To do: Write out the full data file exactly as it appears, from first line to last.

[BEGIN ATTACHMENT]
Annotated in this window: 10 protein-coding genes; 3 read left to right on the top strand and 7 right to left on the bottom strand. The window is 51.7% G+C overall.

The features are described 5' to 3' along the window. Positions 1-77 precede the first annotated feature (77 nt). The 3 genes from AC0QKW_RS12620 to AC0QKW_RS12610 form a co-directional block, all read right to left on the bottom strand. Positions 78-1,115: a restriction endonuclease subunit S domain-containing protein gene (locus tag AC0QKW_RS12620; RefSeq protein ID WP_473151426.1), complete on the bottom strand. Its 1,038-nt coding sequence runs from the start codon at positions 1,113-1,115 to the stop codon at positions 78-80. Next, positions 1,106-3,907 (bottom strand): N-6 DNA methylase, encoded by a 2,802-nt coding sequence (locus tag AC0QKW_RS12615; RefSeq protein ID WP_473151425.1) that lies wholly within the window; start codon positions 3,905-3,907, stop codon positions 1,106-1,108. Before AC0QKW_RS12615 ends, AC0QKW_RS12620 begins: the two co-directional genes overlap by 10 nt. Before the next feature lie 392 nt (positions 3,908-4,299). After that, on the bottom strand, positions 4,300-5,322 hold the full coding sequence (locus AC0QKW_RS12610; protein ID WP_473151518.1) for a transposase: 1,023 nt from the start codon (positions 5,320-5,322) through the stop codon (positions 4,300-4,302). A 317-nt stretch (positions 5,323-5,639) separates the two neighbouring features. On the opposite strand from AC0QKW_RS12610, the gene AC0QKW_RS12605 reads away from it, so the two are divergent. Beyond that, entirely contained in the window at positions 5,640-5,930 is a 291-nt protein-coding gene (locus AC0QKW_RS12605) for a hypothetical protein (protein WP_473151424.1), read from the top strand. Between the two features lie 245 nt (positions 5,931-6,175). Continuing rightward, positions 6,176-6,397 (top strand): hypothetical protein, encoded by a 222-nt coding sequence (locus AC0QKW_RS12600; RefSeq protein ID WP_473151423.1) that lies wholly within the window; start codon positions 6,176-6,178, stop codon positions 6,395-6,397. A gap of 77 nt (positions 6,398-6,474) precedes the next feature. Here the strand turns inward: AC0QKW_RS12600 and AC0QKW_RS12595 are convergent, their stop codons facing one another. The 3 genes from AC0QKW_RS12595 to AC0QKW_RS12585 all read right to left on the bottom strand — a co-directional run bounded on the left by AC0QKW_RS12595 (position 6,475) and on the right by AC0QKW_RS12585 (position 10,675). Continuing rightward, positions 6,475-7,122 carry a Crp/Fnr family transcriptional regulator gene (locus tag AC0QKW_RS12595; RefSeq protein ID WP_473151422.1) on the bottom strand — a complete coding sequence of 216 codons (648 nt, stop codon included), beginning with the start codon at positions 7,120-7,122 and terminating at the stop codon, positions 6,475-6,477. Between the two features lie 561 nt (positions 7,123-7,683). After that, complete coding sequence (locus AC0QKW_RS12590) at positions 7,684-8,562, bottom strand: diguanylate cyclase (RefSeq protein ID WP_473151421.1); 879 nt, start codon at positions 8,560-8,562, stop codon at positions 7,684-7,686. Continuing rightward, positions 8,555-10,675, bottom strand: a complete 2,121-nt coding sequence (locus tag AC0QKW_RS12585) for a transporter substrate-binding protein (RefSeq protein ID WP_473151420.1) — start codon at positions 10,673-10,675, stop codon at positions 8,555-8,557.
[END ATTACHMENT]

Annotated in this window: 10 protein-coding genes; 3 read left to right on the top strand and 7 right to left on the bottom strand. The window is 51.7% G+C overall.

The features are described 5' to 3' along the window. Positions 1-77 precede the first annotated feature (77 nt). The 3 genes from AC0QKW_RS12620 to AC0QKW_RS12610 form a co-directional block, all read right to left on the bottom strand. Positions 78-1,115: a restriction endonuclease subunit S domain-containing protein gene (locus tag AC0QKW_RS12620; RefSeq protein ID WP_473151426.1), complete on the bottom strand. Its 1,038-nt coding sequence runs from the start codon at positions 1,113-1,115 to the stop codon at positions 78-80. Next, positions 1,106-3,907 (bottom strand): N-6 DNA methylase, encoded by a 2,802-nt coding sequence (locus tag AC0QKW_RS12615; RefSeq protein ID WP_473151425.1) that lies wholly within the window; start codon positions 3,905-3,907, stop codon positions 1,106-1,108. Before AC0QKW_RS12615 ends, AC0QKW_RS12620 begins: the two co-directional genes overlap by 10 nt. Before the next feature lie 392 nt (positions 3,908-4,299). After that, on the bottom strand, positions 4,300-5,322 hold the full coding sequence (locus AC0QKW_RS12610; protein ID WP_473151518.1) for a transposase: 1,023 nt from the start codon (positions 5,320-5,322) through the stop codon (positions 4,300-4,302). A 317-nt stretch (positions 5,323-5,639) separates the two neighbouring features. On the opposite strand from AC0QKW_RS12610, the gene AC0QKW_RS12605 reads away from it, so the two are divergent. Beyond that, entirely contained in the window at positions 5,640-5,930 is a 291-nt protein-coding gene (locus AC0QKW_RS12605) for a hypothetical protein (protein WP_473151424.1), read from the top strand. Between the two features lie 245 nt (positions 5,931-6,175). Continuing rightward, positions 6,176-6,397 (top strand): hypothetical protein, encoded by a 222-nt coding sequence (locus AC0QKW_RS12600; RefSeq protein ID WP_473151423.1) that lies wholly within the window; start codon positions 6,176-6,178, stop codon positions 6,395-6,397. A gap of 77 nt (positions 6,398-6,474) precedes the next feature. Here the strand turns inward: AC0QKW_RS12600 and AC0QKW_RS12595 are convergent, their stop codons facing one another. The 3 genes from AC0QKW_RS12595 to AC0QKW_RS12585 all read right to left on the bottom strand — a co-directional run bounded on the left by AC0QKW_RS12595 (position 6,475) and on the right by AC0QKW_RS12585 (position 10,675). Continuing rightward, positions 6,475-7,122 carry a Crp/Fnr family transcriptional regulator gene (locus tag AC0QKW_RS12595; RefSeq protein ID WP_473151422.1) on the bottom strand — a complete coding sequence of 216 codons (648 nt, stop codon included), beginning with the start codon at positions 7,120-7,122 and terminating at the stop codon, positions 6,475-6,477. Between the two features lie 561 nt (positions 7,123-7,683). After that, complete coding sequence (locus AC0QKW_RS12590) at positions 7,684-8,562, bottom strand: diguanylate cyclase (RefSeq protein ID WP_473151421.1); 879 nt, start codon at positions 8,560-8,562, stop codon at positions 7,684-7,686. Continuing rightward, positions 8,555-10,675, bottom strand: a complete 2,121-nt coding sequence (locus tag AC0QKW_RS12585) for a transporter substrate-binding protein (RefSeq protein ID WP_473151420.1) — start codon at positions 10,673-10,675, stop codon at positions 8,555-8,557.